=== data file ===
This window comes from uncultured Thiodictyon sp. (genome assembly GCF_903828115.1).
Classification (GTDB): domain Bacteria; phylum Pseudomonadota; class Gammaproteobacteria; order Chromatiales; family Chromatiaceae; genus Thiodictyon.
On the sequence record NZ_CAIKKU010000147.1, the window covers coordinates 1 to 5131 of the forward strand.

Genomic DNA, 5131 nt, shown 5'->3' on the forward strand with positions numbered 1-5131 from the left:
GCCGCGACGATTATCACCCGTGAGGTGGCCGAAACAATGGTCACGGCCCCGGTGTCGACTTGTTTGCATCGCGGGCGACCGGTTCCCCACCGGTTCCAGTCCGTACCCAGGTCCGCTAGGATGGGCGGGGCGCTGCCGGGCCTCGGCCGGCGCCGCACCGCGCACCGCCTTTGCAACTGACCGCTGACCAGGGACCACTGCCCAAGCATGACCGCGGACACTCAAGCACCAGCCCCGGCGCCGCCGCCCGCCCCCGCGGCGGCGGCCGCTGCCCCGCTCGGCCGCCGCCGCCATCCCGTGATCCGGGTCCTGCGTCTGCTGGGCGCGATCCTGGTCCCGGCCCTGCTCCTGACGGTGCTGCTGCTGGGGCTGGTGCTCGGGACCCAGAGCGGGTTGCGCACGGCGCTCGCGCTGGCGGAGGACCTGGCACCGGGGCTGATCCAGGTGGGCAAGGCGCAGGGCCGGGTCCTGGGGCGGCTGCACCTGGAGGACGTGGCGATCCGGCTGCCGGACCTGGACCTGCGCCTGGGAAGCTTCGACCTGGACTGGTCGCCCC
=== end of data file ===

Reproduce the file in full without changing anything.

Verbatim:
This window comes from uncultured Thiodictyon sp. (genome assembly GCF_903828115.1).
Classification (GTDB): domain Bacteria; phylum Pseudomonadota; class Gammaproteobacteria; order Chromatiales; family Chromatiaceae; genus Thiodictyon.
On the sequence record NZ_CAIKKU010000147.1, the window covers coordinates 1 to 5131 of the forward strand.

Genomic DNA, 5131 nt, shown 5'->3' on the forward strand with positions numbered 1-5131 from the left:
GCCGCGACGATTATCACCCGTGAGGTGGCCGAAACAATGGTCACGGCCCCGGTGTCGACTTGTTTGCATCGCGGGCGACCGGTTCCCCACCGGTTCCAGTCCGTACCCAGGTCCGCTAGGATGGGCGGGGCGCTGCCGGGCCTCGGCCGGCGCCGCACCGCGCACCGCCTTTGCAACTGACCGCTGACCAGGGACCACTGCCCAAGCATGACCGCGGACACTCAAGCACCAGCCCCGGCGCCGCCGCCCGCCCCCGCGGCGGCGGCCGCTGCCCCGCTCGGCCGCCGCCGCCATCCCGTGATCCGGGTCCTGCGTCTGCTGGGCGCGATCCTGGTCCCGGCCCTGCTCCTGACGGTGCTGCTGCTGGGGCTGGTGCTCGGGACCCAGAGCGGGTTGCGCACGGCGCTCGCGCTGGCGGAGGACCTGGCACCGGGGCTGATCCAGGTGGGCAAGGCGCAGGGCCGGGTCCTGGGGCGGCTGCACCTGGAGGACGTGGCGATCCGGCTGCCGGACCTGGACCTGCGCCTGGGAAGCTTCGACCTGGACTGGTCGCCCC